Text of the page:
All who are responsible for this abomination must be called to task. There have to be laws somewhere, anywhere pertaining to the destruction of decency that these "people", if I may call them that, can be charged with. If not, I'm sure we can improvise something.

Freeze their assets.

Set their homes on fire.

Shave their cats.

Anything to bring them the suffering they have forced upon an unsuspecting world.


The first proof is here.

Labels: ,

posted by Thursday at 8:47 pm 2 comments

November 12, 2006

Other: Meaningful Conversation Builds Marriages

As the Significant Other and I were preparing cards to send out:

"I could well have been dreaming Lionel Richie zombies were chasing me through a school; and as we all know, they can dance on celings. Much harder to avoid than regular zombies."

Someday, I'm going to record a day's conversation between us.


posted by Thursday at 5:30 pm 2 comments

Wanrig! Misspelled Sign Ahead!

Okay, I just switched over to Blogger's Beta format, so there may be some slight nausea and a little weirdness going on for a couple days.

Bear with.


posted by Thursday at 12:36 am 0 comments

November 11, 2006

Sex: A Better Way

There are times when you have to laugh:

"I am a bit troubled. I believe my son has a girlfriend, because she left a dirty magazine with men in it under his bed. My son is only 16 and I really don't think he's ready to date yet. What's worse is that he's sneaking some girl to his room behind my back. I need help, God! I want my son to stop being so secretive!"

From Fundies Say The Darndest Things

"All this gay sex is thanks to Sean Hannity."

From Eric Nelson

And times when you can't:

"The report said that one pledge was nearly passed out and wearing pink fairy wings and women's underwear. Another student was found passed out on the floor. He was wearing a pink tank top, women's underwear and a blond wig. A third student, a rainbow-colored wig and a diaper was found in a corner crying and in pain."

Link from Shakespeare's Sister

(And a far milder version of the same story.)

Most of the time, it's just a case of shaking my head at idiocy, as in "How are these folks intelligent enough to breathe?" *shakes head* And that's all.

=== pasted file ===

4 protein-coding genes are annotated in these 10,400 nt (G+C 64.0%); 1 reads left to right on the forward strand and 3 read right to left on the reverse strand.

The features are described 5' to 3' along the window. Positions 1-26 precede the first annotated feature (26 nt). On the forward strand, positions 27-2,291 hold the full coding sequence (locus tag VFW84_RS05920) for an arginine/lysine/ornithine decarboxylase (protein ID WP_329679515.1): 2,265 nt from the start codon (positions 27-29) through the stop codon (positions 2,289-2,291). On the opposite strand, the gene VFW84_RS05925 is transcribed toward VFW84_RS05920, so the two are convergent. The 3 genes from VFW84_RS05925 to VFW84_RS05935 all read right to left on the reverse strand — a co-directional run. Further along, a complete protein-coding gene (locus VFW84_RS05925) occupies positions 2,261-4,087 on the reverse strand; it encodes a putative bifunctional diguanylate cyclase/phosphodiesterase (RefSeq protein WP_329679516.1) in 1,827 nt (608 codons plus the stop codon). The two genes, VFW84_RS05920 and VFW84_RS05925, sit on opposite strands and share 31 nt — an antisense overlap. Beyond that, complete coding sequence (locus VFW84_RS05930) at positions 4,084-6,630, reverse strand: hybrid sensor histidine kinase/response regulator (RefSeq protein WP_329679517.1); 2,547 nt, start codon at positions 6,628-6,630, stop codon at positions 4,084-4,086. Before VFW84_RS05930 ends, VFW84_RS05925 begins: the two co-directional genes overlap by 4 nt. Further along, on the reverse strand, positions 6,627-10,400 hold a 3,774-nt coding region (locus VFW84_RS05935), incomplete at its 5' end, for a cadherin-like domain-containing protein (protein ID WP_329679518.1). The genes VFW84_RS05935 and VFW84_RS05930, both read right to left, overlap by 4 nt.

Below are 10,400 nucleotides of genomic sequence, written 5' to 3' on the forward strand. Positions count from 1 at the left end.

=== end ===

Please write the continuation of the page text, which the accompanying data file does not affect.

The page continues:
But sometimes I wonder how it is that these desperately ignorant and frightened people can view sex in such a (excuse the term) fucked up manner? What drives someone to such an insane view of sex and sexuality?

Yes, I know about rape being not about sex but about power, but that does not remove it from being a seperate activity. Skating is skating; if you add sticks and a puck, you get hockey, but that doesn't change what skating is.


I understand power shifts being used in sex: that is the entire purpose of B&D and S/M. Power is why that game works, but what is vitally important is that everyone who is participating understands that's why it works. It's out in the open. Hell, it's studied with great devotion in some quarters. Trusting someone enough to surrender to them is an astoundingly brave act, so you have to know who it is you're dealing with.

So what's my point?

Recently, a co-worker has started asking me questions about a B&D group that the Significant Other and I visit now and again. This is a good thing, as I like people who are curious more than those who aren't. It was a fairly standard set of questions from someone who hasn't had that much variety in their sexual diet: what do you do; what kind of people go to these things; and the recurring standard: aren't you scared?

The answers are: hang out; people like, well, me; and no.

Let's compare, shall we?